With an exquisite eye for detail and lots of humor, Jo Ann Beard inspires memories of laughter and friendship and the heartache of youth that is never matched in later life. Upon completion of this book, you will find yourself thanking Jo Ann Beard for taking you back to that magical place in time. "The Boys of My Youth" is worth reading and re-reading and sharing with your best friends.
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11 of 11 people found the following review helpful By "booboofish" on July 21, 2002
Format: Hardcover
Not only do I agree with all of the other positive reviews as to Beard's uncanny ability to put us in her present, I have to say that Jo Ann Beard's use of language is some of the best I have ever read. As a writer, I am envious of her ability to be so clear, concise and poignant. I was amazed by this book on many levels. The underlined, highlighted, exclamation-pointed copy I will keep attests to that!
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4 of 4 people found the following review helpful By "agj32" on May 4, 2004
Format: Paperback
Jo Ann Beard's collection of autobiographical essays, The Boys of My Youth, is a look at real life events, some seemingly minor and others monumental, that teaches the reader to look back and remember the things that have shaped your life. She writes in a way that, no matter what the situation-tragic, silly, or otherwise-one can relate to what she's talking about. Whether the reader has been through the same thing or not, Beard brings the reader into the moment and makes him or her understand Beard's feelings. Her writing is honest and witty. I found myself laughing outloud and calling friends to read to them a specific section of an essay and end up reading the whole thing and sometimes others. Beard's essays range from devasting experiences to light-hearted memories of her youth, young adulthood, and beyond. Her voice and description bring not only humor and honesty to her essays, but also a vivid image of each scene that she is talking about. Beard's style of sectional writing and tying different scenes together at the end is so effective that as a reader, I never wanted to put the book down. Jo Ann Beard's book shows that every experience, no matter how small or large, can have an immense impact on the rest of your life.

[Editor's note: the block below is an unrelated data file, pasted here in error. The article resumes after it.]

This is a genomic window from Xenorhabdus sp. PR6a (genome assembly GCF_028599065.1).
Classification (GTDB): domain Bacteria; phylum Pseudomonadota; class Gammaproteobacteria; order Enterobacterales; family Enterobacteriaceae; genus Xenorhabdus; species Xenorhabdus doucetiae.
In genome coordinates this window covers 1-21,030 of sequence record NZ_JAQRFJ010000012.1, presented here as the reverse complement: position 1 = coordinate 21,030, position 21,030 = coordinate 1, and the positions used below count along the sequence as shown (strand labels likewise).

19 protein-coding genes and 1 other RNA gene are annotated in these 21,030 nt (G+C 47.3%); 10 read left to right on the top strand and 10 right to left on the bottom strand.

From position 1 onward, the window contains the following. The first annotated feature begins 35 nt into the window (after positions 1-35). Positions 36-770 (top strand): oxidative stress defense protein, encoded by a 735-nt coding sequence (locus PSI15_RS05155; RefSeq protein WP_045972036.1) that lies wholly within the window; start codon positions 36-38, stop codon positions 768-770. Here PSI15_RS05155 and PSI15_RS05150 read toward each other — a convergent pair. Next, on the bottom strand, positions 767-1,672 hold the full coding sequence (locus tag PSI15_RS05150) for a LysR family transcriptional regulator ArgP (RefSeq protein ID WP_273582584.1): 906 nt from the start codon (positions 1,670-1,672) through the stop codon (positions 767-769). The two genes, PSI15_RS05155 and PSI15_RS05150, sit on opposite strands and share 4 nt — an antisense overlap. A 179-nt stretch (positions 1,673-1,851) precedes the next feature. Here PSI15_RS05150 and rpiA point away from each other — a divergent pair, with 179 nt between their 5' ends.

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7 of 8 people found the following review helpful By E. J. Goolian on May 19, 2009
Format: Paperback Verified Purchase
I bought Ms. Beard's The Boys of My Youth, her collection of fictionalized essays, and finished it in short order. It was a delight. Then I went back and read parts of it again. Then I tried another "quirky" writer a friend had recommended, but soon found myself rereading ALL of The Boys of My Youth. So there you have it. I love this writer. I think "Fourth State of Matter" is just about the most perfect piece of writing. Ever. So whenever you're ready, Jo Ann, we're out here, like one of your faithful dogs, waiting so hard.
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4 of 4 people found the following review helpful By A Customer on October 8, 2001
Format: Paperback
This is a terrific book! I read it right after it was published and have recently read it again enjoying it even more the second time. It appears very obvious that the previous glut of "one star" ratings are actually the work of one single individual posing as many. Notice that the reviews are basically the same and they are all from "a reader in..." (fill in the blank), usually from somewhere in New York. Too, they were all written within days and weeks of each other. Certainly, a person is entitled to his/her opinion but to pull a stunt like that shows a sick immaturity and apparent jealousy. It makes me both mad and sad to see this. I want to say, "Grow up already, okay!?"
I thoroughly enjoy the writing of Jo Ann Beard and cannot wait for more from her. Keep up the great work!